A Leicester mathematician has developed a theory to explain 'heating by cooling', where the temperature of a granular gas increases while the total energy drops down—a peculiar phenomenon which can be observed both on Earth and in space.
Granular gases are one of the few examples where this scientific mystery can be observed. These systems are widely spread in nature in the form of aerosols and smoke on the Earth, or in the form of interstellar dust, planetary rings and proto-planetary discs in space.
The stunning 'heating by cooling' effect corresponds, in physical terms, to a negative heat capacity. Aggregating granular gases is the second object in the world, after gravitating systems, which manifests this astonishing property.
"From secondary school we are taught that temperature means energy—the higher the temperature, the larger the energy. If a system loses energy, its temperature drops down," says Professor Nikolai Brilliantov from the University of Leicester's Department of Mathematics, who led the research. "Surprisingly, this is not always true for granular gases."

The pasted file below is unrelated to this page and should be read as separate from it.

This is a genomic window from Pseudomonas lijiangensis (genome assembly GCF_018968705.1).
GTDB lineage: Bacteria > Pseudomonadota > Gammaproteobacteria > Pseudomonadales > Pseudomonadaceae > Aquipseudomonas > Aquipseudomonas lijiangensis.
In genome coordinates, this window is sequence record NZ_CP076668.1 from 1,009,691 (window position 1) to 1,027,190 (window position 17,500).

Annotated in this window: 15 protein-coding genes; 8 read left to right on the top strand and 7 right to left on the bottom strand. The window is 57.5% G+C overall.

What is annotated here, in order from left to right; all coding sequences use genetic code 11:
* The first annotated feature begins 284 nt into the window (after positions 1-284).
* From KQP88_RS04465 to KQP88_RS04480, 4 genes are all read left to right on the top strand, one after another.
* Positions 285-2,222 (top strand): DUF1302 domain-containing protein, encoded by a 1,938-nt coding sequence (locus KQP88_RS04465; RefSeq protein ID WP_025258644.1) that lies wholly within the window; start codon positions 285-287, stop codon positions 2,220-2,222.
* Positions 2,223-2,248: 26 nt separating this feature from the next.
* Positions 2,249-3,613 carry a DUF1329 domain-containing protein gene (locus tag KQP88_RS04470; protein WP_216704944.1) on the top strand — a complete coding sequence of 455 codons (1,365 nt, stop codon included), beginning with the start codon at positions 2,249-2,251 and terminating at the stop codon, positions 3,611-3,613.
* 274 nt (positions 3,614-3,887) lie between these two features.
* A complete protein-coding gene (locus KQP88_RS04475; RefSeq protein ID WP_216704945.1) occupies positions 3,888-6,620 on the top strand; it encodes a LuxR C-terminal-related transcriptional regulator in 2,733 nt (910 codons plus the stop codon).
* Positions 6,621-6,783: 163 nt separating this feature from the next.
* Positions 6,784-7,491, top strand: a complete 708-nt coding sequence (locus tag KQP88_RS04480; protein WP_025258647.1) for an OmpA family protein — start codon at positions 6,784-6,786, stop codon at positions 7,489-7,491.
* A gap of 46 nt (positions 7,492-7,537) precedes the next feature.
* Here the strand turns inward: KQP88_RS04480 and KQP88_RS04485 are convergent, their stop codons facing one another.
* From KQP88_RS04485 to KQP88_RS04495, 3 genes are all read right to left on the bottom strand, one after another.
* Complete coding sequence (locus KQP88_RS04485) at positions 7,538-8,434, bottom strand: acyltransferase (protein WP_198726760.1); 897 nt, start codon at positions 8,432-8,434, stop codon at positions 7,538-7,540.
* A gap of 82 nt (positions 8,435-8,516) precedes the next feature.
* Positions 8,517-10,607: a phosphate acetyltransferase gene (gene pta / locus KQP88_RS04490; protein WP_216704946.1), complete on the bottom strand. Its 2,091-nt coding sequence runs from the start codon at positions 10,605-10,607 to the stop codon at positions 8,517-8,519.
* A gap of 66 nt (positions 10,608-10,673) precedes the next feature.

The international group of scientists has provided a vital clue on how granular gases function and demonstrate this mysterious quality in a paper published in the journal, Nature Communications, where they have built a solid mathematical foundation of the phenomenon.
They have elaborated a novel mathematical tool—generalised Smoluchowski equations. While classical Smoluchowski equations, which have been known for more than a century, deal with evolution of agglomerates concentration only, the new equations describe the evolution of the agglomerates temperature as well.
The direct microscopic modelling of the system, by extensive computer simulations, has confirmed the existence of this surprising regime and other predictions of the theory.
It has also been shown that, in spite of its peculiarity, 'heating by cooling' may be observed for many systems at natural conditions. However, the inter-particle forces have to comply with an important prerequisite—the attraction strength should increase with the agglomerates size.
"Understanding different regimes of the evolution of aggregating granular gases is important to comprehend numerous natural phenomena where these systems are involved," adds Professor Brilliantov.
More information: Nikolai V. Brilliantov et al. Increasing temperature of cooling granular gases, Nature Communications (2018). DOI: 10.1038/s41467-017-02803-7
Provided by: University of Leicester